Foinaven is a mountain that I have in mind for a wild camp, possibly starting with Arkle, and including Cranstackie, then down the ridge to Durness. A vast primeval landscape to lose myself in.
« Last Edit: 21:35:00, 21/08/18 by richardh1905 »

richardh1905

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Re: TR - Ben Hope
« Reply #12 on: 21:23:24, 21/08/18 »
More fab photos, it does look amazing  O0

I've never been there either  :)


Thanks April :)


Torridon, Coigach, Assynt and beyond are difficult to get to, but well worth the effort - the landscape is amazing. I've been many times over the years, including driving all the way up from Wales on a number of occasions, and some years ago I had a job in Orkney that involved travel to the Western Isles - I perfected the art of nipping up a mountain on my way back after a week working in Stornoway; between the ferries. Or I would just drive from Ullapool to Thurso the long way around - as I said - God's Own Country. And the wild camping opportunities are endless - our best was a two night camp in the Fisherfield Forest, a 14 mile walk in from Poolewe to the foot of two particularly fine mountains, A'Mhaighdean and Ruadh Stac Mor.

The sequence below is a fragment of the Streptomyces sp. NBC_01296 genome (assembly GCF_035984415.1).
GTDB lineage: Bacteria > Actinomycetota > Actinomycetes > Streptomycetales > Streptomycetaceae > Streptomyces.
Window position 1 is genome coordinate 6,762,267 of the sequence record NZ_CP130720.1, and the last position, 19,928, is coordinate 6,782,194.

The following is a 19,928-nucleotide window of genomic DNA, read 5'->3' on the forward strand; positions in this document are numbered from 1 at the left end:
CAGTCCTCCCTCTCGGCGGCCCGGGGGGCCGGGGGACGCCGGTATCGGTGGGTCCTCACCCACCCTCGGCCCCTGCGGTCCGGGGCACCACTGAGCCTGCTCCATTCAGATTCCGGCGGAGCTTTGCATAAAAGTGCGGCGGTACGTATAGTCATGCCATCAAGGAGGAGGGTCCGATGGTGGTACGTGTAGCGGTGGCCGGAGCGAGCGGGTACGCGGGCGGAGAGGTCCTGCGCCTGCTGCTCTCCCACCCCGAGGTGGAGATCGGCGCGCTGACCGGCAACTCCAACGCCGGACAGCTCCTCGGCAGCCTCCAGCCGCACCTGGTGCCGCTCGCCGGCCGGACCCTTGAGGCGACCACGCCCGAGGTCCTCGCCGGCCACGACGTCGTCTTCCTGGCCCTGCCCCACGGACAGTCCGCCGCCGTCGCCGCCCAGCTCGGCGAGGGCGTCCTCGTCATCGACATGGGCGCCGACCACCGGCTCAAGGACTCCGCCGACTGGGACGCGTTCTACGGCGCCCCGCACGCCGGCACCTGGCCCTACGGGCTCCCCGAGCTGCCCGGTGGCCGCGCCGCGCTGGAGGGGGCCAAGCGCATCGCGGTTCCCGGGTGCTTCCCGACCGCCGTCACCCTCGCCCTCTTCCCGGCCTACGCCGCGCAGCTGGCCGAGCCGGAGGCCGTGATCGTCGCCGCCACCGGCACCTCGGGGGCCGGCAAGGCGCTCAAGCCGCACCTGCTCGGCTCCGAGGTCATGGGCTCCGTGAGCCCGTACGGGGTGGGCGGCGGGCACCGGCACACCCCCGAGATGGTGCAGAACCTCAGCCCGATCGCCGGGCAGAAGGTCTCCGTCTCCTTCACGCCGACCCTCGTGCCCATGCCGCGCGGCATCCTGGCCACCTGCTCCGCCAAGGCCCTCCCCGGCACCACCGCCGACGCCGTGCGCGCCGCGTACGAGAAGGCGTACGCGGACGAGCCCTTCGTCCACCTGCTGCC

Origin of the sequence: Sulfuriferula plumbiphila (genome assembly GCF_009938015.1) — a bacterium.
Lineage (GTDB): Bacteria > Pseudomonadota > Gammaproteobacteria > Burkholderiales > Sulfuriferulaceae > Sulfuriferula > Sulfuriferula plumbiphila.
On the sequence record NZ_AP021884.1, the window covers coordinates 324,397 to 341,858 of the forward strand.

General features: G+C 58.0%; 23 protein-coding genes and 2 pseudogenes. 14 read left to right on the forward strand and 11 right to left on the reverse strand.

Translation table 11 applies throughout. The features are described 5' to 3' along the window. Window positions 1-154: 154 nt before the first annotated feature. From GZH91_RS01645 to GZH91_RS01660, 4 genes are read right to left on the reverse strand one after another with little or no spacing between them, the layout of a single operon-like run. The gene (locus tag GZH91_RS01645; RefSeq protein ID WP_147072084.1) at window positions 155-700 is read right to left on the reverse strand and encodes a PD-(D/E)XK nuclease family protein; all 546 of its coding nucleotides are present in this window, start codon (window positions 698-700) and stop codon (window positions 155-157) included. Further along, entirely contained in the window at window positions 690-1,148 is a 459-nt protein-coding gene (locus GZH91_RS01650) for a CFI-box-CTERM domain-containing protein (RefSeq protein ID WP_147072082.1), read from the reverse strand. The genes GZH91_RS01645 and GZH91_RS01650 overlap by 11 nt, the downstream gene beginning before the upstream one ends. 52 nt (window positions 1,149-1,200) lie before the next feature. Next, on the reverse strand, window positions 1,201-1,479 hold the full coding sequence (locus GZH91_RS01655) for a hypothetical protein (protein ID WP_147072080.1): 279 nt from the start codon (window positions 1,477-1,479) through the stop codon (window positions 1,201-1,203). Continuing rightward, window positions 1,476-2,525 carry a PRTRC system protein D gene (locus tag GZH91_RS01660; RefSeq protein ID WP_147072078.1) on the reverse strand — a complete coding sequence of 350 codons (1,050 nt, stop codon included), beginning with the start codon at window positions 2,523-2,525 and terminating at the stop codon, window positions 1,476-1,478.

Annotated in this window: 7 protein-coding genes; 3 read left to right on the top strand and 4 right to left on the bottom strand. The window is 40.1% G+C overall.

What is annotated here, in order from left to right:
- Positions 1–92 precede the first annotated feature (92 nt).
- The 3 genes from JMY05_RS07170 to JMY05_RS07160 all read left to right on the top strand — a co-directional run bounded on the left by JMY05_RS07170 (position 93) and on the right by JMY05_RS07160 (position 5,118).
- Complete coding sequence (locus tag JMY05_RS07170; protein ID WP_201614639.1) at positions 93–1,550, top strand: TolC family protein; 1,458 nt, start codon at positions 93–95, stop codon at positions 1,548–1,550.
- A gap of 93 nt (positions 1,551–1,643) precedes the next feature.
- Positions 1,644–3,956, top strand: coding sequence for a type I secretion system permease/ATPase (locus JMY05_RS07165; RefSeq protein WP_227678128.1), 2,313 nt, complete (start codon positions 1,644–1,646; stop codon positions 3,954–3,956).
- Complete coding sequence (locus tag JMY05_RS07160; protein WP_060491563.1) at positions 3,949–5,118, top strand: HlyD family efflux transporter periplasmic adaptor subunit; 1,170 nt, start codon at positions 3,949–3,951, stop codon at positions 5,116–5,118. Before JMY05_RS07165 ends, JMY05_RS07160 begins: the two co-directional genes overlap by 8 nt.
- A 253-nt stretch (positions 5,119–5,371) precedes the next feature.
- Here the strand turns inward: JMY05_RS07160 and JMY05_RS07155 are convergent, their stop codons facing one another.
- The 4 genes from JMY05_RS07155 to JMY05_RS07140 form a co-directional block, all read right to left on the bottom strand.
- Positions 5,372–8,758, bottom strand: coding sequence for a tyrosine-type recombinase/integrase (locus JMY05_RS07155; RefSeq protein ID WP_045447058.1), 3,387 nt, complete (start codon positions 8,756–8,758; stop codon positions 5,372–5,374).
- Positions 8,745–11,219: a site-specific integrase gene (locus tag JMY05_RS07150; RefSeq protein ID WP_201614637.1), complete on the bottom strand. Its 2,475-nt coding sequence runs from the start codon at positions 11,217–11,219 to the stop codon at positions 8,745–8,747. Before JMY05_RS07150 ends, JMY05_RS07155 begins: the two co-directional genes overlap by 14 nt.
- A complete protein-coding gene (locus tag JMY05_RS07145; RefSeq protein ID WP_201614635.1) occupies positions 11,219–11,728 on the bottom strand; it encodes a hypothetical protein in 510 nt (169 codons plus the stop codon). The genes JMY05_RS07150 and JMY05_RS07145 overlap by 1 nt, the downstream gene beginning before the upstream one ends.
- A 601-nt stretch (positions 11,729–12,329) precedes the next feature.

« Last Edit: 21:36:16, 21/08/18 by richardh1905 »

richardh1905

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Re: TR - Ben Hope
« Reply #13 on: 21:25:20, 21/08/18 »
Super report & pics Richard O0



Thanks Sunnydale  :)

Owen

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Re: TR - Ben Hope
« Reply #14 on: 21:45:22, 21/08/18 »

Foinaven is a mountain that I have in mind for a wild camp, possibly starting with Arkle, and including Cranstackie, then down the ridge to Durness. A vast primeval landscape to lose myself in.


Foinaven is really worth the effort, I had it all to myself when i did it. Read about it http://donthaveone-owen.blogspot.com/2017/06/the-far-north-west.html